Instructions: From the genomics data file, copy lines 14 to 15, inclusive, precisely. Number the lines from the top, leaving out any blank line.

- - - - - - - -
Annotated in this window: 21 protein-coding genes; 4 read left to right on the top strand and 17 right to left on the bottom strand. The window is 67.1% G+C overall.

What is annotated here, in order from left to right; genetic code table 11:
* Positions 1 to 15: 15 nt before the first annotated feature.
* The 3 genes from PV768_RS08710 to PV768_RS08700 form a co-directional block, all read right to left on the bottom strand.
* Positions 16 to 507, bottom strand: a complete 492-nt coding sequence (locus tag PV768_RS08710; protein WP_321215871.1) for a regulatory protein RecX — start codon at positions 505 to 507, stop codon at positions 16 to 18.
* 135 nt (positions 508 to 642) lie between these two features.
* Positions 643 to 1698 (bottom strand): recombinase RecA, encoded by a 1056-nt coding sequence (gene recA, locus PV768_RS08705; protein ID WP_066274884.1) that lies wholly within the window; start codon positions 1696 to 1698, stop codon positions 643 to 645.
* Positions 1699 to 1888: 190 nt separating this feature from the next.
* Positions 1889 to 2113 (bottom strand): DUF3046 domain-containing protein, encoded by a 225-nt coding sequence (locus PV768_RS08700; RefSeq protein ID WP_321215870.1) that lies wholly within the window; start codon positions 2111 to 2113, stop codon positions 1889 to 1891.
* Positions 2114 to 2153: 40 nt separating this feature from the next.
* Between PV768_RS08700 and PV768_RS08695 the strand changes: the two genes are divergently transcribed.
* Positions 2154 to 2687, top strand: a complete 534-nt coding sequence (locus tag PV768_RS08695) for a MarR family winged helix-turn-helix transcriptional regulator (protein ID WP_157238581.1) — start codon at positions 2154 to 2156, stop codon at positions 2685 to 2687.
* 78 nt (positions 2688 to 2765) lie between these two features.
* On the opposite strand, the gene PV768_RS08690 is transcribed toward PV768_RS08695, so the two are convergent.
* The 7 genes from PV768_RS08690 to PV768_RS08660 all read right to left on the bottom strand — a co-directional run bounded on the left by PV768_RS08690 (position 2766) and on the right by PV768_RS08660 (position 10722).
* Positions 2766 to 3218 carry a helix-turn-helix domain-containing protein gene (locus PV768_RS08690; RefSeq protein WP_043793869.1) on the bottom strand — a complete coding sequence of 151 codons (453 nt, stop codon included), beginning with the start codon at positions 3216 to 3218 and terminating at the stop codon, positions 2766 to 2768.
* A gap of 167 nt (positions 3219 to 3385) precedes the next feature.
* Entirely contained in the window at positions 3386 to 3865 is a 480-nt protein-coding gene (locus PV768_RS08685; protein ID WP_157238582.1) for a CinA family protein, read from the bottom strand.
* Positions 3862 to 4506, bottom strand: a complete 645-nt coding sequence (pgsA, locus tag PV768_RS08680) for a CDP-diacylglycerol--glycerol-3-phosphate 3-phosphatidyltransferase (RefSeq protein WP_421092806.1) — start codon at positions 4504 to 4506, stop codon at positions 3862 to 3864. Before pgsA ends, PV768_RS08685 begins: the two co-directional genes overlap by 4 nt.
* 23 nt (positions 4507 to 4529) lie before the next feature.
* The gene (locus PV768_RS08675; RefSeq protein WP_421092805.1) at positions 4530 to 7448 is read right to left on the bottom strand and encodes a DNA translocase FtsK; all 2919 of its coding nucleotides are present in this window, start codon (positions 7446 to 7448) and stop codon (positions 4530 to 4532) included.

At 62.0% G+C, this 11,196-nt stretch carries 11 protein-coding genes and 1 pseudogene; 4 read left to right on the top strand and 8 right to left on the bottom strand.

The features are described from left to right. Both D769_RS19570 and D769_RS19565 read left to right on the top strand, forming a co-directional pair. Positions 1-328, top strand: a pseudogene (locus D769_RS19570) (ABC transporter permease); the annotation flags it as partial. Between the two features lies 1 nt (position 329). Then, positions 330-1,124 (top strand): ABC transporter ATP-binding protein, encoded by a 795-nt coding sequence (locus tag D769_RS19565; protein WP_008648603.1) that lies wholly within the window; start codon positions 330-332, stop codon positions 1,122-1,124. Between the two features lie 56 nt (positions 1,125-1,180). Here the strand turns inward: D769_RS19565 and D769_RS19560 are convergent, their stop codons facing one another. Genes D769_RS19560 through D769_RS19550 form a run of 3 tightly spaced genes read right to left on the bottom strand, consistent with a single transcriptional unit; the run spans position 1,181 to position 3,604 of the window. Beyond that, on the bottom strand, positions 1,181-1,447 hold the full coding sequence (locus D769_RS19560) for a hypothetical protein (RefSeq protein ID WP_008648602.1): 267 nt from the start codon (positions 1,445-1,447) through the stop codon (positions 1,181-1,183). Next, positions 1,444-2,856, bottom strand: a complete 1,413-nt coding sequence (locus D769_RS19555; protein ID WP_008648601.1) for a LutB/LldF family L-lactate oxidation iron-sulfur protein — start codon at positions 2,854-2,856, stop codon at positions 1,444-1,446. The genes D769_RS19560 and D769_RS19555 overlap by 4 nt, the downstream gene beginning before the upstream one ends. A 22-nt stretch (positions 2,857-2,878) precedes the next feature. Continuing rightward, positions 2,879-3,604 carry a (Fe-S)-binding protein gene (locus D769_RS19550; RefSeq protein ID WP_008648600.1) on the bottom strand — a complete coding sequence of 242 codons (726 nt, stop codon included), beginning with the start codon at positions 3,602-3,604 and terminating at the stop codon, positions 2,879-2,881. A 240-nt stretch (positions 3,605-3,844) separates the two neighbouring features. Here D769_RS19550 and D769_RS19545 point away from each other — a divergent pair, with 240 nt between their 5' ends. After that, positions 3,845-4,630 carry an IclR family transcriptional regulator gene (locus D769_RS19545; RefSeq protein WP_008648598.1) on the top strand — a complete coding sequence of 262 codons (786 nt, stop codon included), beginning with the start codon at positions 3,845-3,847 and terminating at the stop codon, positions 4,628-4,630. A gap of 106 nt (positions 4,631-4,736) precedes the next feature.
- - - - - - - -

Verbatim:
* On the opposite strand, the gene PV768_RS08690 is transcribed toward PV768_RS08695, so the two are convergent.
* The 7 genes from PV768_RS08690 to PV768_RS08660 all read right to left on the bottom strand — a co-directional run bounded on the left by PV768_RS08690 (position 2766) and on the right by PV768_RS08660 (position 10722).